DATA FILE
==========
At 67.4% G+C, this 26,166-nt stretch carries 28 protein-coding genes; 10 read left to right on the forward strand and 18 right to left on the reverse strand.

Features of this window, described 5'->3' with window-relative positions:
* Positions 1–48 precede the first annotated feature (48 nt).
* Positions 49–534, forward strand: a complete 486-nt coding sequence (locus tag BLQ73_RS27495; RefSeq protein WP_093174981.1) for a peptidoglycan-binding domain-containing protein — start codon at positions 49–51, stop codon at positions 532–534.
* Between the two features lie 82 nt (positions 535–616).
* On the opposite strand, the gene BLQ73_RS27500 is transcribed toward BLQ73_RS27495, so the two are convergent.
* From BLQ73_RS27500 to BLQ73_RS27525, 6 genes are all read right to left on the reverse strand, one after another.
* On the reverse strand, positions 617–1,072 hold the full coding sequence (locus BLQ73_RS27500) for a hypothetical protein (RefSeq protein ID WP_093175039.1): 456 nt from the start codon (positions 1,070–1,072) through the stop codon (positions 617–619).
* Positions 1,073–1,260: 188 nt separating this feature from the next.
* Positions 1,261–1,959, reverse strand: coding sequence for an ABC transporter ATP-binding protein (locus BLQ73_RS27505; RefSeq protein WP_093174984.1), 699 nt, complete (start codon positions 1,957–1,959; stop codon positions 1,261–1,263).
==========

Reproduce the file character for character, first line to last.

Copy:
At 67.4% G+C, this 26,166-nt stretch carries 28 protein-coding genes; 10 read left to right on the forward strand and 18 right to left on the reverse strand.

Features of this window, described 5'->3' with window-relative positions:
* Positions 1–48 precede the first annotated feature (48 nt).
* Positions 49–534, forward strand: a complete 486-nt coding sequence (locus tag BLQ73_RS27495; RefSeq protein WP_093174981.1) for a peptidoglycan-binding domain-containing protein — start codon at positions 49–51, stop codon at positions 532–534.
* Between the two features lie 82 nt (positions 535–616).
* On the opposite strand, the gene BLQ73_RS27500 is transcribed toward BLQ73_RS27495, so the two are convergent.
* From BLQ73_RS27500 to BLQ73_RS27525, 6 genes are all read right to left on the reverse strand, one after another.
* On the reverse strand, positions 617–1,072 hold the full coding sequence (locus BLQ73_RS27500) for a hypothetical protein (RefSeq protein ID WP_093175039.1): 456 nt from the start codon (positions 1,070–1,072) through the stop codon (positions 617–619).
* Positions 1,073–1,260: 188 nt separating this feature from the next.
* Positions 1,261–1,959, reverse strand: coding sequence for an ABC transporter ATP-binding protein (locus BLQ73_RS27505; RefSeq protein WP_093174984.1), 699 nt, complete (start codon positions 1,957–1,959; stop codon positions 1,261–1,263).